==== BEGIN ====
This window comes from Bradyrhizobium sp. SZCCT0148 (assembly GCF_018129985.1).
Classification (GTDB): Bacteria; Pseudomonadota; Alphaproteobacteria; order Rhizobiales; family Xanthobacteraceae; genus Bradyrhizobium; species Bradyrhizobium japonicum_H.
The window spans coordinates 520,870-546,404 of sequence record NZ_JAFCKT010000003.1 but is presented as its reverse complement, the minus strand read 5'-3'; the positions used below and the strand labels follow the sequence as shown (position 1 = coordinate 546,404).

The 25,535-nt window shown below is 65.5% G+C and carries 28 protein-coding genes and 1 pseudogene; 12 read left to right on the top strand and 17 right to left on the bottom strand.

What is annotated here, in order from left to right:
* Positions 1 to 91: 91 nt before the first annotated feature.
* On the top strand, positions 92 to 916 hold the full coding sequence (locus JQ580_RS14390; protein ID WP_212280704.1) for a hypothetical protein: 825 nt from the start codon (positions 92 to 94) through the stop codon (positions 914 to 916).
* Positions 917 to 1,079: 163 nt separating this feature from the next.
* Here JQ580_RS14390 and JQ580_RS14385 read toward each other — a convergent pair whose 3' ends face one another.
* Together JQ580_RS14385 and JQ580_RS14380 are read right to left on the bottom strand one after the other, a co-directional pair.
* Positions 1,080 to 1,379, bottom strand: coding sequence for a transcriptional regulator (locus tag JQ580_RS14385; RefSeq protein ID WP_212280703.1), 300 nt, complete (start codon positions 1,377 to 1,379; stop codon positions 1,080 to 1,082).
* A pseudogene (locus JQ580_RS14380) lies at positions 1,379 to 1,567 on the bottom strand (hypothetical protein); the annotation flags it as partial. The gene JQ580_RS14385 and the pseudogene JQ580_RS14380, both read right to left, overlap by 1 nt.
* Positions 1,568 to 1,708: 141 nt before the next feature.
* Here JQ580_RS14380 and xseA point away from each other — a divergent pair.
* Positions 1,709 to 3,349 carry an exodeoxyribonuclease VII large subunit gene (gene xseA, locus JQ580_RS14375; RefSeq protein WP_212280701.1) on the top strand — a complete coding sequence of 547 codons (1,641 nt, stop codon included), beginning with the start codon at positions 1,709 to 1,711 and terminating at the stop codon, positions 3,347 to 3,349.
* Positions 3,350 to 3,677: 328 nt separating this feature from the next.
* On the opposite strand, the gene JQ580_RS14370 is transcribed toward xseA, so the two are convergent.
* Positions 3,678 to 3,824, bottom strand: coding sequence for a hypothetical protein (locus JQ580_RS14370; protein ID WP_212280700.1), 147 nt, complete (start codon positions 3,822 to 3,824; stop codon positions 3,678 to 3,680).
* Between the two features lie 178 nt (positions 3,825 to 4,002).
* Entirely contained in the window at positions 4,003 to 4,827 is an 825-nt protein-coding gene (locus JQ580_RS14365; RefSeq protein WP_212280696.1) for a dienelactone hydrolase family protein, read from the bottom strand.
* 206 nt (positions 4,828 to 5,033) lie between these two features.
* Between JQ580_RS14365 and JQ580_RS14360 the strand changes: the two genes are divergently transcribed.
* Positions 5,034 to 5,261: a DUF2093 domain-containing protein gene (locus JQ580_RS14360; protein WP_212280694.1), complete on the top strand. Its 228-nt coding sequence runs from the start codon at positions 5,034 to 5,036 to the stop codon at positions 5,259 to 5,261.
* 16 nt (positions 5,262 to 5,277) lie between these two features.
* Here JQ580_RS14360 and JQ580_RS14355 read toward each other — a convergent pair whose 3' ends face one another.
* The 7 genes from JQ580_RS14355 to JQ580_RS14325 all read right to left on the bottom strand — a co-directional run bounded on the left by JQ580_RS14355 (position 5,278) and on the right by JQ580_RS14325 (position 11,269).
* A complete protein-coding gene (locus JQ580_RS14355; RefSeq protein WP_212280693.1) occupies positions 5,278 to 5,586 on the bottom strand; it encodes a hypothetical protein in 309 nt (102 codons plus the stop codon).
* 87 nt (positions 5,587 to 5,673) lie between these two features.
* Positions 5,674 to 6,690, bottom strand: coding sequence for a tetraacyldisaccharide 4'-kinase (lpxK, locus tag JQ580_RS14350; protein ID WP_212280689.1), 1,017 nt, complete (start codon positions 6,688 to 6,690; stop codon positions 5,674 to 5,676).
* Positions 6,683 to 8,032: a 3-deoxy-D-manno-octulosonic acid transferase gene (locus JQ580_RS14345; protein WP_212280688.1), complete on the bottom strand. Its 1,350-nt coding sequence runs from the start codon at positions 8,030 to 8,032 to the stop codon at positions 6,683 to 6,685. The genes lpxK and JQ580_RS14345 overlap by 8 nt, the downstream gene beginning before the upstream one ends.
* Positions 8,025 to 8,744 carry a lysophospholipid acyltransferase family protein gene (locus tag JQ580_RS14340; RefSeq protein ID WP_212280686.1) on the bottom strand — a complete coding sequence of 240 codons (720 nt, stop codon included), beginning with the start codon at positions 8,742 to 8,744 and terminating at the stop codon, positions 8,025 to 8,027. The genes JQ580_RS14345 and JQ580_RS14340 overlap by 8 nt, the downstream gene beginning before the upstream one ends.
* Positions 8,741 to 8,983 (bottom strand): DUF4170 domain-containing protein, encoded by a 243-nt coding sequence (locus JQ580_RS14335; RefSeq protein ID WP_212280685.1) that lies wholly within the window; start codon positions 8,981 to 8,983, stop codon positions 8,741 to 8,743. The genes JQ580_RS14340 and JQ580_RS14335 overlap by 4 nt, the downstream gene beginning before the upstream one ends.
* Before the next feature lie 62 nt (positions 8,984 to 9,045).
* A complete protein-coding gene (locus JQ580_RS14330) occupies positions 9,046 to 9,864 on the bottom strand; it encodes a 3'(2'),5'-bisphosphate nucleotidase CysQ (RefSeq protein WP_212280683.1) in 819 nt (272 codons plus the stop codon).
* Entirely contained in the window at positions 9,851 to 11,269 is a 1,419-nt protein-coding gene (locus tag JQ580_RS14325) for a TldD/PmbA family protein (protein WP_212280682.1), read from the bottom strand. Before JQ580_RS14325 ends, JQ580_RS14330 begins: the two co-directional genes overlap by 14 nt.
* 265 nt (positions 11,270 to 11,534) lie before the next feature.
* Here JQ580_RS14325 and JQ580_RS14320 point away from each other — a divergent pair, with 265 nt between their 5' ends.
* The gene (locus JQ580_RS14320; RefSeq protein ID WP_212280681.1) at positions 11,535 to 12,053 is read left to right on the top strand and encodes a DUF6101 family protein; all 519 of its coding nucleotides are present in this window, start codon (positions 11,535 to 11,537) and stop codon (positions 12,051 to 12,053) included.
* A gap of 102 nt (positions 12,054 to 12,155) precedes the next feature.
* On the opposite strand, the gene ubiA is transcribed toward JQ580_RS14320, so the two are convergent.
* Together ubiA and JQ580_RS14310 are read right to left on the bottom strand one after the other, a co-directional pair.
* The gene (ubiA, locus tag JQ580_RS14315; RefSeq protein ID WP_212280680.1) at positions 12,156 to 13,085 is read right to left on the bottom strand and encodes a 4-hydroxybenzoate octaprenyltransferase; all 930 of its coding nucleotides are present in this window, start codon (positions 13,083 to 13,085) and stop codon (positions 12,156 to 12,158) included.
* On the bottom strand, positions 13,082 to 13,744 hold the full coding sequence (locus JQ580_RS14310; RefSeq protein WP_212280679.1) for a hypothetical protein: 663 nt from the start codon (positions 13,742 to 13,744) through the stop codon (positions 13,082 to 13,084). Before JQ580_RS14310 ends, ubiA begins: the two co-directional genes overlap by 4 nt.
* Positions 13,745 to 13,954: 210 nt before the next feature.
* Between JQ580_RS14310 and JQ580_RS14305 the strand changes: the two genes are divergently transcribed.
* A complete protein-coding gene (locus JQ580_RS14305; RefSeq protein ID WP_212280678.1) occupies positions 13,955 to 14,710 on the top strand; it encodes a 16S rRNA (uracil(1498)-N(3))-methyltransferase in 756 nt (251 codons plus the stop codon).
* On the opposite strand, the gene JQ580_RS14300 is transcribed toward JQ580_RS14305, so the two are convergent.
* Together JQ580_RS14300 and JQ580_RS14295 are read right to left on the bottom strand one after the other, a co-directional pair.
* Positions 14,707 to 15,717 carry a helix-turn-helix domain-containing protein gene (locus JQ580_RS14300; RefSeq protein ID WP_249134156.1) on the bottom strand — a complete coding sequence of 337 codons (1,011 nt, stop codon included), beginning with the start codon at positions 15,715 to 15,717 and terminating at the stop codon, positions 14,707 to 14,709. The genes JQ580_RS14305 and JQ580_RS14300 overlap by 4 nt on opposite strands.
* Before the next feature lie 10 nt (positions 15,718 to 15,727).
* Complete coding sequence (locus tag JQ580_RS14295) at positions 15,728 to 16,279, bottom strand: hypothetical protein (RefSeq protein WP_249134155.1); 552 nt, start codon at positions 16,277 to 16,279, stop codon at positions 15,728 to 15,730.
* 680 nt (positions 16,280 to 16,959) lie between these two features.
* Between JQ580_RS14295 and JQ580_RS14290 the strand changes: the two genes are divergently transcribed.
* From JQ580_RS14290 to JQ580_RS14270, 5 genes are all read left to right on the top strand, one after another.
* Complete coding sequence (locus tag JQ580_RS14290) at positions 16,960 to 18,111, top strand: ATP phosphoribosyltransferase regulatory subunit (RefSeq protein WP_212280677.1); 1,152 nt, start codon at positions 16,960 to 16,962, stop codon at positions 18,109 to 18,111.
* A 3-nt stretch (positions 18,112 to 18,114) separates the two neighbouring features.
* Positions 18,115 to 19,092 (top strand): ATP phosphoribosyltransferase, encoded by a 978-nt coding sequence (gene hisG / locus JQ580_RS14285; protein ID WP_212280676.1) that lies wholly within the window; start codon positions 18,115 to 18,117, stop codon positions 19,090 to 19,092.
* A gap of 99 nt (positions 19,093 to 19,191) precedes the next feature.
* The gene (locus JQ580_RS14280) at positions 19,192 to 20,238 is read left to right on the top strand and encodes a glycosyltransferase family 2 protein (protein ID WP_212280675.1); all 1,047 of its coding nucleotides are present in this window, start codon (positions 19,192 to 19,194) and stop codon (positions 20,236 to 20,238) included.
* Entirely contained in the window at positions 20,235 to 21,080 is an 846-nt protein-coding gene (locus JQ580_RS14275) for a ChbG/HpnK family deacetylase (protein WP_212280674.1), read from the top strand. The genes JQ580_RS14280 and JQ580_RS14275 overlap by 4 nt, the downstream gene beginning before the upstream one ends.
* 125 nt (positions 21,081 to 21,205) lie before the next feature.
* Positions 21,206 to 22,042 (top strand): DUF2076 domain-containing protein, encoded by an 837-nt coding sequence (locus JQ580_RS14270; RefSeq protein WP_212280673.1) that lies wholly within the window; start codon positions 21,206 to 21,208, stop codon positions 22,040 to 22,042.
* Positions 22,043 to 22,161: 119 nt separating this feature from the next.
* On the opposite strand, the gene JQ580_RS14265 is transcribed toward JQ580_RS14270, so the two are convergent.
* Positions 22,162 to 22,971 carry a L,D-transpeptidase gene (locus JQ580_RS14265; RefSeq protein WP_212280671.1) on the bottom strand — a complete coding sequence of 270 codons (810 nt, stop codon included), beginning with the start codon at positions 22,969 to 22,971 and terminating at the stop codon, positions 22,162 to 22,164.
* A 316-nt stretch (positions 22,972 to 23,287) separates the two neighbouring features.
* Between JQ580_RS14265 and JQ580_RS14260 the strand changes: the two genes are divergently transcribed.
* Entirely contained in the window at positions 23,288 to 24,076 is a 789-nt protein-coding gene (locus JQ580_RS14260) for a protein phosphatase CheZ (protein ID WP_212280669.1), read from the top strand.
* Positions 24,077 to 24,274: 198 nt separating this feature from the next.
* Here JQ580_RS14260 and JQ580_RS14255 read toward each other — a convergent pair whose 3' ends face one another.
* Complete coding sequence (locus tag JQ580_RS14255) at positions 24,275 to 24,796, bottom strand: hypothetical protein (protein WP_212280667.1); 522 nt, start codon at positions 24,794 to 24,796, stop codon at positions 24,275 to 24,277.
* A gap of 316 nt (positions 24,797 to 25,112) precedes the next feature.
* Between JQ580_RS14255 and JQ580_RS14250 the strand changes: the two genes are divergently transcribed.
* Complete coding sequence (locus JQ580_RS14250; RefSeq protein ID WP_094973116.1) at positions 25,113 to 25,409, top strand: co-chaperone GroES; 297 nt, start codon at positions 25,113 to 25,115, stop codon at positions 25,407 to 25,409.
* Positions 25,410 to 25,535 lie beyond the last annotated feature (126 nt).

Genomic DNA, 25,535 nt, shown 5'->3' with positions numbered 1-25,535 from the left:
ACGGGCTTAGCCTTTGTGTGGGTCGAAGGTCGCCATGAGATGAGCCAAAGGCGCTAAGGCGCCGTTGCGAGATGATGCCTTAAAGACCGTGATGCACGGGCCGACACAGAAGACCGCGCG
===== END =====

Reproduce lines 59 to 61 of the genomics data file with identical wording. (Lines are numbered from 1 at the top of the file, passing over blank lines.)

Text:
* The gene (locus JQ580_RS14280) at positions 19,192 to 20,238 is read left to right on the top strand and encodes a glycosyltransferase family 2 protein (protein ID WP_212280675.1); all 1,047 of its coding nucleotides are present in this window, start codon (positions 19,192 to 19,194) and stop codon (positions 20,236 to 20,238) included.
* Entirely contained in the window at positions 20,235 to 21,080 is an 846-nt protein-coding gene (locus JQ580_RS14275) for a ChbG/HpnK family deacetylase (protein WP_212280674.1), read from the top strand. The genes JQ580_RS14280 and JQ580_RS14275 overlap by 4 nt, the downstream gene beginning before the upstream one ends.
* 125 nt (positions 21,081 to 21,205) lie before the next feature.